A Ohio University Press Book
“The book as a whole is well–researched. … No one interested in either Banten, the history of Indonesian communism or in peasant mobilization, can afford to pass up this book.”
Martin van Bruinessen
“Having myself done some research on Tan Malaka’s presence in this region and having met several of the main actors in the scenes discussed in the closing chapters of the book …it is a great pleasure to be able to read this important contribution to our understanding of Banten in revolt.”
Helen Jarvis, University of New South Wales, Journal of Southeast Asia Studies
Twice in this century popular revolts against colonial rule have occured in the Banten district of West Java. These revolts, conducted largely under an Islamic leadership, also proclaimed themselves Communist. Islamic Communism is seemingly a paradox. This is especially the case when one considers that probably no religion has proved more resistant to Communist ideology than Islam.
Michael Williams here details the complicated history of the Bantenese revolts in the twentieth century and probes the ideological riddle of Islamic Communism. Modern history is replete with examples of regions with a long history of organizing themselves politically to resist intrusion on their territory, resources, and people. This book establishes that in Indonesia, the Bantenese were among the most practiced exponents of resistance.
Michael C. Williams is senior commentator, BBC Far Eastern Service, Strand, London, WC2, England. More info →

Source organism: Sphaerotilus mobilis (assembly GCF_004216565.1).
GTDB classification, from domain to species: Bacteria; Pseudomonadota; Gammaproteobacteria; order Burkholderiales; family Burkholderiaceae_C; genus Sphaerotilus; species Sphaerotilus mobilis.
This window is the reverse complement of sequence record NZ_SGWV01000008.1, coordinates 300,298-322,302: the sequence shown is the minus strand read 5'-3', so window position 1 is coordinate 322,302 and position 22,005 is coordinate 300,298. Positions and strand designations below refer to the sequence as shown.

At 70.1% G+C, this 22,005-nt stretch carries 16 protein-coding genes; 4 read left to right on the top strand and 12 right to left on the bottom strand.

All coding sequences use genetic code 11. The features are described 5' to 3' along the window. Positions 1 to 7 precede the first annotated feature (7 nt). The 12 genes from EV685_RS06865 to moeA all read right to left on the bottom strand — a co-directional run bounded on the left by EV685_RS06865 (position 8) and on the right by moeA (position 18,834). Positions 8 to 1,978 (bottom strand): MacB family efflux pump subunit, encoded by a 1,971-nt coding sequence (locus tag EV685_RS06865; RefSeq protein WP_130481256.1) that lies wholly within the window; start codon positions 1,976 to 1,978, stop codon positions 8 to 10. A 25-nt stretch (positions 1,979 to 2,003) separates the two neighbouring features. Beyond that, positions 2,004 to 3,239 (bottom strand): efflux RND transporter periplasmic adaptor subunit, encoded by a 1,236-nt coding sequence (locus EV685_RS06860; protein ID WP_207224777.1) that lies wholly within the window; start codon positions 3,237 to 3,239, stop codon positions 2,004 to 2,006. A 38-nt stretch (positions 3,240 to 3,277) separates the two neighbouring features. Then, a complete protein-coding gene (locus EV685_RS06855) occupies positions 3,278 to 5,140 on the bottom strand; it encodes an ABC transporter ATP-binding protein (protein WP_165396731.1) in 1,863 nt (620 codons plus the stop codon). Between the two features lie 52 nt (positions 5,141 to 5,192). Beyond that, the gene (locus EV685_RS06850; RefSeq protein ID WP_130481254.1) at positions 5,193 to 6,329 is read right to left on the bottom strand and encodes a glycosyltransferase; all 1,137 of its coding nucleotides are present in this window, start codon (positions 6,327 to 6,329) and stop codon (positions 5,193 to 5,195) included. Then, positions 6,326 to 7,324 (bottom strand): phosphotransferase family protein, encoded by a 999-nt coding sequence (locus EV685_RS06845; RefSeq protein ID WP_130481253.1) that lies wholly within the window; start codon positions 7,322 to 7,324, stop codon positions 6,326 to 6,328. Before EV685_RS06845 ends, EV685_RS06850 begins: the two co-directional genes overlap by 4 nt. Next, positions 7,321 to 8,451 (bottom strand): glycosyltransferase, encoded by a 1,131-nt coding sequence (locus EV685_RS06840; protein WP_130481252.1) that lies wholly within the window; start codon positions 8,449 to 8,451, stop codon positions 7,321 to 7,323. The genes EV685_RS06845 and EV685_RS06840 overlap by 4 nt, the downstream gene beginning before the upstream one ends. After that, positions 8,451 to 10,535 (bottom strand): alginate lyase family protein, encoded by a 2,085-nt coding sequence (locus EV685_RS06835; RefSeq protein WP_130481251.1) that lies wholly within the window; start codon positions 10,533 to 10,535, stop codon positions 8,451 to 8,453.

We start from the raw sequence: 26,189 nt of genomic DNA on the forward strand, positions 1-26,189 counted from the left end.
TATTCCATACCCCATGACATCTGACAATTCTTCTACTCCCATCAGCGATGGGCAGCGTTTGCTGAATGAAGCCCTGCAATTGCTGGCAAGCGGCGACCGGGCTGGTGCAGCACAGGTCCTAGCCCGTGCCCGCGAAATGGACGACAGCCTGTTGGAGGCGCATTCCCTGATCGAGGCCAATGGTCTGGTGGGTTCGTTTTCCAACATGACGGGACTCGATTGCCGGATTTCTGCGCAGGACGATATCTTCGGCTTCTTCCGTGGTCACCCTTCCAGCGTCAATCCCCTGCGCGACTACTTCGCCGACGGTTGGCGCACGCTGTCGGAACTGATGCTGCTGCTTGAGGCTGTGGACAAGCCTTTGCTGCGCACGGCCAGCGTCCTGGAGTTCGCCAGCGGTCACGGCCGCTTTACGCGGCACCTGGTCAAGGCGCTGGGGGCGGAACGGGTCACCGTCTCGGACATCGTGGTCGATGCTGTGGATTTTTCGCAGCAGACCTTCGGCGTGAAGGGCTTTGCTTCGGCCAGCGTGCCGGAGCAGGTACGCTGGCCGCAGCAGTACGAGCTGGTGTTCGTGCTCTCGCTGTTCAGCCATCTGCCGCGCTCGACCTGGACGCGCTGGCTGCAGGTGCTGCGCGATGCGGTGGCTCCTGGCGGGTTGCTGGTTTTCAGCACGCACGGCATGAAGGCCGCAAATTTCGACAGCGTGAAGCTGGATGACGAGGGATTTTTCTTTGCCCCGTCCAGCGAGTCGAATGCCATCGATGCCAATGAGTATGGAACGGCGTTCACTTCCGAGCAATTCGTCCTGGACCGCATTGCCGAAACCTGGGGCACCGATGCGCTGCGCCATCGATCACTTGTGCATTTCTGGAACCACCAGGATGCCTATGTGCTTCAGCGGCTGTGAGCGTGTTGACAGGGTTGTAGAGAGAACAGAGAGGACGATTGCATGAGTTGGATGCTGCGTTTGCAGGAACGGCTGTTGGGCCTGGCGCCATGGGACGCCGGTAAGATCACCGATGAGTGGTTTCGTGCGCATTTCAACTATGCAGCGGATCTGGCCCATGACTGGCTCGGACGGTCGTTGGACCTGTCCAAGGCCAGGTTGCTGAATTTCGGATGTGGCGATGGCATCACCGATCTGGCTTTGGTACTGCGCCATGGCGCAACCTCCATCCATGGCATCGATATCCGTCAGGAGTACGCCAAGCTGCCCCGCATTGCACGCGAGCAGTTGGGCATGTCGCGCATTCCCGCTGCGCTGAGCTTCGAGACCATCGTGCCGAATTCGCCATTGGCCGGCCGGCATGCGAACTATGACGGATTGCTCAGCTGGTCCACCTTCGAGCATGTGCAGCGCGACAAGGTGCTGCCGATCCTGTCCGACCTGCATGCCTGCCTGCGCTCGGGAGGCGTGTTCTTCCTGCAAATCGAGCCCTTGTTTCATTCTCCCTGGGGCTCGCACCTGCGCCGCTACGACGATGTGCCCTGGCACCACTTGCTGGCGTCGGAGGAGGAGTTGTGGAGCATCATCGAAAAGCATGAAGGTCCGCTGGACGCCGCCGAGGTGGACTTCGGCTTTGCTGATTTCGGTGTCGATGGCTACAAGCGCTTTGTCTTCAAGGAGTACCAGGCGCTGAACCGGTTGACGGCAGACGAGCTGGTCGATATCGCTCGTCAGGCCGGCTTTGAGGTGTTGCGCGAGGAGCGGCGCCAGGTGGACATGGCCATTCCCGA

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Although the wartime Japanese military administration of Indonesia was critical to the making of modern Indonesia, it remains shrouded in mystery, in part because of the systematic destruction of records following the Japanese surrender.
Asian Studies · 20th century · World War II · Asia · Southeastern Asia · Indonesia · Biography · Literature · Asian History · World and Comparative History · History · Southeast Asian Studies · Military History
The history of the Islamic faith on the continent of Africa spans fourteen centuries. For the first time in a single volume, The History of Islam in Africa presents a detailed historic mapping of the cultural, political, geographic, and religious past of this significant presence on a continent-wide scale. Bringing together two dozen leading scholars, this comprehensive work treats the historical development of the religion in each major region and examines its effects.Without
Drawing from an extensive list of writings about Indonesian Islam that have appeared over the past fifteen years, Federspiel defines approximately 1,800 terms, phrases, historical figures, religious books, and place names that relate to Islam and gives their Arabic sources.This dictionary will be indispensable to English–speaking students and researchers working in Indonesian or Southeast Asian studies.
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